SoundSauce: The Music Licensing Platform Connecting MENA artists
With a pioneering online library for MENA sounds, this industry-shaping platform is making sync and stock music more accessible for everyone.
Picture the scene: screams echoing through the night from chance-hungry artists, who chuck innocent mobile phones at the wall at the sight of another ‘sorry song needs more time’ message. Filmmakers reeling in the after-effects of being the latest victims of a copyright take-down. Search engines erupt into flames with an excess of tracks all sporting the same Camel-Desert-Turban cover art at the faintest pairing of the two search terms ‘Arabic’ and ‘music.’
Braving its way into the discombobulating world of copyright, licensing and stock music in the MENA region is SOUND SAUCE, a new platform connecting Arabic music producers and artists with filmmakers and brands.
SOUND SAUCE has created an online library that makes sync and stock music more accessible for everyone. Music producers can upload their beats and tracks, to be discovered by the filmmakers, content creators or brands looking for the right soundtrack to their visuals. Labels and distributors, for their part, can list catalogues of Arabic music to ease the process of synchronisation and licensing for their artists.
See it as something of a transparent and comprehensive marketplace. Production houses, advertising agencies, filmmakers, editors and content creators can browse a diverse range of Arabic sounds and tunes at ease.
The first licensing platform of its kind operating for Arabic music, SOUND SAUCE is responding to a major gap in the MENA music ecosystem. Until now, copyright and licensing procedures, owing to confusing bureaucracy and indistinct bylaws, have been a point of confusion for artists and producers. Fearing copyright infringement claims, filmmakers and content creators will either turn to a music producer to create an original sound for them, incurring higher costs and release delays in the process, or buy music from international sound stock websites, which are scarce in choice and variety when it comes to Arabic music.
SceneNoise spoke to co-founder and CEO Nirvana Bebars, to hear more about the story behind Sound Sauce, and the mechanics of the licensing process.
What motivated you to set up Sound Sauce? As the first licensing platform of its kind in the region, what were the challenges you encountered at first?
The idea came from one of my partners and co-founders Muhammad Gamal El-Din, who is a film director and has editing background. Every time he’d work on a project and the music selection stage came, he’d encounter the same problem: the very small and stereotypical Arabic libraries on stock websites for music. After a lot of discussions and research, we noticed that this longstanding gap in the market affects all creatives.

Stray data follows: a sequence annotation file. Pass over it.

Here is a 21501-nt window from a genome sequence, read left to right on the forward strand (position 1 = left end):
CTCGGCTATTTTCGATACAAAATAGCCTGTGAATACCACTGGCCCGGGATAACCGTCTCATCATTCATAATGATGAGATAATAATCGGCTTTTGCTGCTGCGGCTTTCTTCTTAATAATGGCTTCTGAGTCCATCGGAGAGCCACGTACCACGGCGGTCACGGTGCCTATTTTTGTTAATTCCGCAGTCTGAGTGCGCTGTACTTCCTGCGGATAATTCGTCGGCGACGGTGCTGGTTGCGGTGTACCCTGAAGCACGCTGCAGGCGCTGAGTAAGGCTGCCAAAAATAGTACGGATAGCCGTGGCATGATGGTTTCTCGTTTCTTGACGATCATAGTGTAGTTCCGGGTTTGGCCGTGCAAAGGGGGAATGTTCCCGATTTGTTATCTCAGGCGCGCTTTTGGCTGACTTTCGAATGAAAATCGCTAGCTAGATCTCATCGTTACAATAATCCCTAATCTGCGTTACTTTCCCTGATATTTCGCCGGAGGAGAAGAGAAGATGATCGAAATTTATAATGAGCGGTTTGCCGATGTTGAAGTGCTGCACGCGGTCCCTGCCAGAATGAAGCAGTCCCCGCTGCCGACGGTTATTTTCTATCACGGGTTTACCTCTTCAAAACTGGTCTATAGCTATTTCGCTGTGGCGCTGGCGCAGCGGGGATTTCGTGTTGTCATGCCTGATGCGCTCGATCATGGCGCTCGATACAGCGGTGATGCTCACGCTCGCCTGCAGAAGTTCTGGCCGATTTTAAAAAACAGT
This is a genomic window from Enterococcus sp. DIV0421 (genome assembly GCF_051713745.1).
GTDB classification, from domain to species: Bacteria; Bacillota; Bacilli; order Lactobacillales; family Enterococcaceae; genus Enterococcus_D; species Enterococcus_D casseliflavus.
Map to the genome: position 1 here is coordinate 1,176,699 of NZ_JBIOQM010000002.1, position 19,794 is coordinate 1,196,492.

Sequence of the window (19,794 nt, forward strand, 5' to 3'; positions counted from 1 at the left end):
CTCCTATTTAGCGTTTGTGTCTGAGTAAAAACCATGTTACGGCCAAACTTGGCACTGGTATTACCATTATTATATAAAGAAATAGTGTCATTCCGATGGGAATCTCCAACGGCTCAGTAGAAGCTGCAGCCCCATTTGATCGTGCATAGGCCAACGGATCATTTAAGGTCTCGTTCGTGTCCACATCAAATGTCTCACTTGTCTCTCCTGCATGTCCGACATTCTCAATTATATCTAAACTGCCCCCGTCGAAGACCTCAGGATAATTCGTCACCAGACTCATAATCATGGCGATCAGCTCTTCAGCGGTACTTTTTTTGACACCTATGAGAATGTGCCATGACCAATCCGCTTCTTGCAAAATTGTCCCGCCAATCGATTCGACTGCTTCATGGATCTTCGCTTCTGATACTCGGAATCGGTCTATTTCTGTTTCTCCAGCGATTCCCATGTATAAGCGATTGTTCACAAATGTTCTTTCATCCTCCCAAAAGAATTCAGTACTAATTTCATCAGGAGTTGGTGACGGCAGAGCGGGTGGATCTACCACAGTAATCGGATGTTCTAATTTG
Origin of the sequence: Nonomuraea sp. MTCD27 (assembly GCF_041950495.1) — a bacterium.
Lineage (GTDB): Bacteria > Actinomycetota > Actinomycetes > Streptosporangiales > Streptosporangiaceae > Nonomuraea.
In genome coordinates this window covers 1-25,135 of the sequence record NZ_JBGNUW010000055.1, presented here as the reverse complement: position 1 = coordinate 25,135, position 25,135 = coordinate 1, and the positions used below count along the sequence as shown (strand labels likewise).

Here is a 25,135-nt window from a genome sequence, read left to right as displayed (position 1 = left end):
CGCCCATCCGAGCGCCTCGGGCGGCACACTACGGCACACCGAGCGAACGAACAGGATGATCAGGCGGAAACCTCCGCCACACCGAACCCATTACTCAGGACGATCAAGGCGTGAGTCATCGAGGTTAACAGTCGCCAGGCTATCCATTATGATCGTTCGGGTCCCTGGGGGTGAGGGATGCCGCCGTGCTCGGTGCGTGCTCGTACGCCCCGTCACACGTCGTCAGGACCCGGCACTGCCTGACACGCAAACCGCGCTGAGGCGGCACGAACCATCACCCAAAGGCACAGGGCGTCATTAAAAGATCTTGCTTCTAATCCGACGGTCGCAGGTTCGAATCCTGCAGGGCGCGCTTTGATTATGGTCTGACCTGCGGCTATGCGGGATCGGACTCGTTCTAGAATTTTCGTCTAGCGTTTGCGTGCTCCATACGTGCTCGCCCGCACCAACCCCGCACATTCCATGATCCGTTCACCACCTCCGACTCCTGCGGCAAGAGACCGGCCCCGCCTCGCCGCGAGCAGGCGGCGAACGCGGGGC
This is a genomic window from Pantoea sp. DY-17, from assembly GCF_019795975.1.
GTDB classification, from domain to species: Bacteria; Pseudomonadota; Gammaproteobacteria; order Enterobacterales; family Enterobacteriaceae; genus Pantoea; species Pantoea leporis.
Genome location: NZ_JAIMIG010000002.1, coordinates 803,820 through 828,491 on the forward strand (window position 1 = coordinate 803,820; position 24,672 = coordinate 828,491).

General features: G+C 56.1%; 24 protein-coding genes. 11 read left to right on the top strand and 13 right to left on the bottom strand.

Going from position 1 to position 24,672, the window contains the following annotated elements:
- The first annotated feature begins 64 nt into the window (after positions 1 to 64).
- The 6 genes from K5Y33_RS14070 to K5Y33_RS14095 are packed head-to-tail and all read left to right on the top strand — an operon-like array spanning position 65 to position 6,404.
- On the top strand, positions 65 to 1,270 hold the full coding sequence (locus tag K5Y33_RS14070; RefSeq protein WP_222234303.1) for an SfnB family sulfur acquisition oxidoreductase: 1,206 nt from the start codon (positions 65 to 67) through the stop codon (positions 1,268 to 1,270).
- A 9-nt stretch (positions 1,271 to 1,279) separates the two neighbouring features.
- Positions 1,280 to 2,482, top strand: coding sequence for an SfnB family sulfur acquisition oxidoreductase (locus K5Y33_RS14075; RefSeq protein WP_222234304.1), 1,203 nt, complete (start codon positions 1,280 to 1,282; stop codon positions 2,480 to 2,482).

The biggest challenges fall under the legal department, as a lot of music licensing terms don’t have a clear definition in laws in the MENA region. Sound Sauce wants to maintain both the artist’s sense of security when submitting their music, and the trust of the user that Sound Sauce is a reliable source.
For artists who aren’t familiar with laws around licensing, can you tell us a little more? How will Sound Sauce help artists out with legalities?
We're aiming to deliver a licence exchange process that's quick, secure and easy. Sellers submit a request to be listed, and once they’re manually verified by our team they can list their audio files. They pick what licences they want to sell (basic, advanced or professional). Professional licences must be approved by the artist before each sale.
As for the legalities, we facilitate the secure exchange of licences, so a contract is automatically created for each purchase based on what the use cases are. Alongside the top law firms in the digital sphere we've created a pretty easy process that safeguards both buyer and seller.
What determines the track licence prices shown on the site, and what percentage of that goes to the artist?
For ‘big shot’ artists, the prices and rates are completely set by the artist. That being said, we do provide our recommendations to these artists based on market practice and our combined experience. For up-and-coming artists and producers, we provide guidelines with a pricing range for each type of usage, based on the length of a track and its potential usage, as well as the artist’s popularity, and other factors.
The vast majority of the fees go to the artist – Sound Sauce only takes a small commission for facilitating the exchange, which is determined when we approve artist request forms.
Despite being in its preliminary phase, Sound Sauce has already worked on PR activations with big names and brands.
Yeah, we’ve collabed with music producers, rappers and musicians for campaigns with Puma, Sole DXB, Vodafone, Esquire and more, and we're extremely grateful for every opportunity we’ve had so far. We also produced a music video with one of our artists, which we’re very proud of. We’ll be releasing that soon.
If Sound Sauce is currently in its Beta stage, what can we expect moving forward?
Moving forward, you’ll be seeing minor and major updates on the experience side of the website. We aim to amplify the sound of the middle east globally. We have big announcements rolling out within the next few weeks… So all I’m gonna say is watch this space.
Check out the Beta version of the industry-shaping platform and its fast-growing Arabic library here.
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